Located 31 miles from Detroit in Oakland County, Michigan, Pontiac’s unemployment rate is high at 17.6%. Wealth levels within the city are low, as per capita income is 45% of the county, 65% of the state, and 63% of the national averages. GM concentration is significant, representing one-third of the city’s tax base. GM currently employs approximately 6,000 workers in Pontiac. In November 2006, GM announced plans to relocate 3,600 engineering and related employees from its Centerpoint campus in the city. The Pontiac Assembly center, which manufactures the Chevrolet Silverado and the GMC Sierra full-size pick-up trucks, accounts for a significant amount of remaining GM employment in the city. Last month GM announced it would reduce staff levels by several hundred at this plant.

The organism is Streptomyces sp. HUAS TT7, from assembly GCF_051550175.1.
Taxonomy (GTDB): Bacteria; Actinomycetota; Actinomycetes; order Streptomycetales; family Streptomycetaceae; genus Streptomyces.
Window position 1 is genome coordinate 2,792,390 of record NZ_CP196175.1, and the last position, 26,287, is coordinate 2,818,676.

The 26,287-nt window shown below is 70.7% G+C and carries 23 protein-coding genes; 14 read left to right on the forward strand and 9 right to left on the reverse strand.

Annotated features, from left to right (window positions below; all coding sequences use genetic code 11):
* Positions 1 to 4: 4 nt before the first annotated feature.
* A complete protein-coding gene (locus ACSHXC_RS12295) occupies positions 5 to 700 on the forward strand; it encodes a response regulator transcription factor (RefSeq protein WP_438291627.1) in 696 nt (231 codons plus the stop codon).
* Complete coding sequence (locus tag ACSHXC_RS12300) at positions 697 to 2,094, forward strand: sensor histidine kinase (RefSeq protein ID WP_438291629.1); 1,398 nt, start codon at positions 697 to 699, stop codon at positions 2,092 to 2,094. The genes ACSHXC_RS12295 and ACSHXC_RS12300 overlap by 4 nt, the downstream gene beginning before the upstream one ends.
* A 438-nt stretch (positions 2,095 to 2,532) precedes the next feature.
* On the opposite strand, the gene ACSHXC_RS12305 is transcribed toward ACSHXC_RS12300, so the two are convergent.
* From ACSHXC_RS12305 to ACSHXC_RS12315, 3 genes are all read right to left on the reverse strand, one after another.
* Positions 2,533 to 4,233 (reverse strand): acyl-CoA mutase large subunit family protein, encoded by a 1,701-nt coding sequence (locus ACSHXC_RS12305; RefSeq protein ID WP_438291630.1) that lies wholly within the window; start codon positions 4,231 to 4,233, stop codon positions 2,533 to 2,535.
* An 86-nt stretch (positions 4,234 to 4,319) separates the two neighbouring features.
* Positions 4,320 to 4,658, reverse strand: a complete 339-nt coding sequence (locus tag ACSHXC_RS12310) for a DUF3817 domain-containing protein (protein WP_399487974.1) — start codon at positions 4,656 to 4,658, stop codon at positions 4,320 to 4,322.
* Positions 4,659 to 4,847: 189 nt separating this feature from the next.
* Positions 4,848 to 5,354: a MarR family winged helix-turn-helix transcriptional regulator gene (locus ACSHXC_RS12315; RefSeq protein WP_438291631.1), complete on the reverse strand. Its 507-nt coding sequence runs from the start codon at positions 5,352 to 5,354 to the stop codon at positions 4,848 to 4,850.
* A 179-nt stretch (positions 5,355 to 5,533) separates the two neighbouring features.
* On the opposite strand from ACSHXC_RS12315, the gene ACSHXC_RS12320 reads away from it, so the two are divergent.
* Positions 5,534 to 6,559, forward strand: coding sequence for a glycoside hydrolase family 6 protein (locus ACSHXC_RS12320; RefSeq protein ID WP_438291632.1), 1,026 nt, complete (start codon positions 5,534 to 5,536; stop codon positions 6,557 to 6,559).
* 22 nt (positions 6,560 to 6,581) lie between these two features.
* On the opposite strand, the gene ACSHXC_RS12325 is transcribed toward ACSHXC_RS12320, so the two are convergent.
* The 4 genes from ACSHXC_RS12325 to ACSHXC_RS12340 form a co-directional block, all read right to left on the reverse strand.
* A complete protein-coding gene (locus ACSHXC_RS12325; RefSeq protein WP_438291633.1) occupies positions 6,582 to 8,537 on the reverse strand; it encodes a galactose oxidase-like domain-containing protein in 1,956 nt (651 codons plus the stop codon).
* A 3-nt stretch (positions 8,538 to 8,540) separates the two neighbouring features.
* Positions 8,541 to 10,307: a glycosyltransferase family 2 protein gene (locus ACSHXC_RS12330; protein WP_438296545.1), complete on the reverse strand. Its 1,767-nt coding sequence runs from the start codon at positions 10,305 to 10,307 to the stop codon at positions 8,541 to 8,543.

Nathaniel Abraham received national attention when he was sentenced to prison for murder as an 11 year old. Michigan had enacted a draconian law that allowed prosecutors to charge juveniles of any age with serious felonies. He was released at 21.
He was arrested for drug dealing this week. Police caught him in the middle of a transaction and he had approximately 250 ecstasy pills in his possession. Here’s the money quote:
Nicole Edwards, sister of the murder victim, also expressed disappointment in Abraham’s drug arrest.
“I thought he would rehabilitate himself,” she said. “This is like a slap in the face.”
You don’t see the economic context of Pontiac that I provide above, anywhere in the story. Abraham is a convict. Pontiac’s unemployment rate is 17%. Once you add in the people who have stopped looking that figure is probably around 22% at best. People rarely rehabilitate themselves, particularly in a context where poverty is rampant and jobs are scarce.